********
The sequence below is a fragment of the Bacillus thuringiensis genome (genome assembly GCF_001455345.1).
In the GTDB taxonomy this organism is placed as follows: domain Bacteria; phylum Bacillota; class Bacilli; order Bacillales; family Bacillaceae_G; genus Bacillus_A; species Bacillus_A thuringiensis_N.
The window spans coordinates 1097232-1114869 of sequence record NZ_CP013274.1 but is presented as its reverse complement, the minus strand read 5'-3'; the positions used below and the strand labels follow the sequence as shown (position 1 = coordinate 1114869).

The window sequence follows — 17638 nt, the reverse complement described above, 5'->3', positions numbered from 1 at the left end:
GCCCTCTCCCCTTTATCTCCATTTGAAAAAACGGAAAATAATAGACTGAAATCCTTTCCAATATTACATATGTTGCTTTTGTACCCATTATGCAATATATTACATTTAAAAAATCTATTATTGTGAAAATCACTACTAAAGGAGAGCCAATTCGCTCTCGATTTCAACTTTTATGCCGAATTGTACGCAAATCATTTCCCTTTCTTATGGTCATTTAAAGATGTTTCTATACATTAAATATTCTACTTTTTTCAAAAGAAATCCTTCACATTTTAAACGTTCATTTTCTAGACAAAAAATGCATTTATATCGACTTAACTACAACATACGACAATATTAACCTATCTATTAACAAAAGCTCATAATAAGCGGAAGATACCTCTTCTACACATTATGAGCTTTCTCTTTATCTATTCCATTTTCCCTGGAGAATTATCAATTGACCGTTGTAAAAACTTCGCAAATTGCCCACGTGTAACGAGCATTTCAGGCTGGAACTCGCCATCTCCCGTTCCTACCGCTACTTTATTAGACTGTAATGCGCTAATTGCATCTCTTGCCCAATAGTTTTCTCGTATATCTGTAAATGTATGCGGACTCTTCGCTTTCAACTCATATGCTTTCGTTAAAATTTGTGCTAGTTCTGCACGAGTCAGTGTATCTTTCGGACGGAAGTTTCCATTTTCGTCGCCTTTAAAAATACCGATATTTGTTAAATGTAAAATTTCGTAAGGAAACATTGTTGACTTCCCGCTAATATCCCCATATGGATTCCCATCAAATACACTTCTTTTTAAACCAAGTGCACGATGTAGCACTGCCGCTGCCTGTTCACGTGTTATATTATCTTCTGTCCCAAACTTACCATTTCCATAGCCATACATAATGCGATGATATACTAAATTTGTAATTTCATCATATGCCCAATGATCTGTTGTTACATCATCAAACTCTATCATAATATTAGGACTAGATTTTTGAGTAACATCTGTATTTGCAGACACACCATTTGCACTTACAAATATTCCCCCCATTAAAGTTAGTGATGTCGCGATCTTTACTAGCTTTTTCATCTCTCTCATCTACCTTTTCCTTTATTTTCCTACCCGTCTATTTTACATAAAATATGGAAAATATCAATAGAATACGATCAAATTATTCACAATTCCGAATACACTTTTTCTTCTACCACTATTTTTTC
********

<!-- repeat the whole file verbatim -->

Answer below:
The sequence below is a fragment of the Bacillus thuringiensis genome (genome assembly GCF_001455345.1).
In the GTDB taxonomy this organism is placed as follows: domain Bacteria; phylum Bacillota; class Bacilli; order Bacillales; family Bacillaceae_G; genus Bacillus_A; species Bacillus_A thuringiensis_N.
The window spans coordinates 1097232-1114869 of sequence record NZ_CP013274.1 but is presented as its reverse complement, the minus strand read 5'-3'; the positions used below and the strand labels follow the sequence as shown (position 1 = coordinate 1114869).

The window sequence follows — 17638 nt, the reverse complement described above, 5'->3', positions numbered from 1 at the left end:
GCCCTCTCCCCTTTATCTCCATTTGAAAAAACGGAAAATAATAGACTGAAATCCTTTCCAATATTACATATGTTGCTTTTGTACCCATTATGCAATATATTACATTTAAAAAATCTATTATTGTGAAAATCACTACTAAAGGAGAGCCAATTCGCTCTCGATTTCAACTTTTATGCCGAATTGTACGCAAATCATTTCCCTTTCTTATGGTCATTTAAAGATGTTTCTATACATTAAATATTCTACTTTTTTCAAAAGAAATCCTTCACATTTTAAACGTTCATTTTCTAGACAAAAAATGCATTTATATCGACTTAACTACAACATACGACAATATTAACCTATCTATTAACAAAAGCTCATAATAAGCGGAAGATACCTCTTCTACACATTATGAGCTTTCTCTTTATCTATTCCATTTTCCCTGGAGAATTATCAATTGACCGTTGTAAAAACTTCGCAAATTGCCCACGTGTAACGAGCATTTCAGGCTGGAACTCGCCATCTCCCGTTCCTACCGCTACTTTATTAGACTGTAATGCGCTAATTGCATCTCTTGCCCAATAGTTTTCTCGTATATCTGTAAATGTATGCGGACTCTTCGCTTTCAACTCATATGCTTTCGTTAAAATTTGTGCTAGTTCTGCACGAGTCAGTGTATCTTTCGGACGGAAGTTTCCATTTTCGTCGCCTTTAAAAATACCGATATTTGTTAAATGTAAAATTTCGTAAGGAAACATTGTTGACTTCCCGCTAATATCCCCATATGGATTCCCATCAAATACACTTCTTTTTAAACCAAGTGCACGATGTAGCACTGCCGCTGCCTGTTCACGTGTTATATTATCTTCTGTCCCAAACTTACCATTTCCATAGCCATACATAATGCGATGATATACTAAATTTGTAATTTCATCATATGCCCAATGATCTGTTGTTACATCATCAAACTCTATCATAATATTAGGACTAGATTTTTGAGTAACATCTGTATTTGCAGACACACCATTTGCACTTACAAATATTCCCCCCATTAAAGTTAGTGATGTCGCGATCTTTACTAGCTTTTTCATCTCTCTCATCTACCTTTTCCTTTATTTTCCTACCCGTCTATTTTACATAAAATATGGAAAATATCAATAGAATACGATCAAATTATTCACAATTCCGAATACACTTTTTCTTCTACCACTATTTTTTC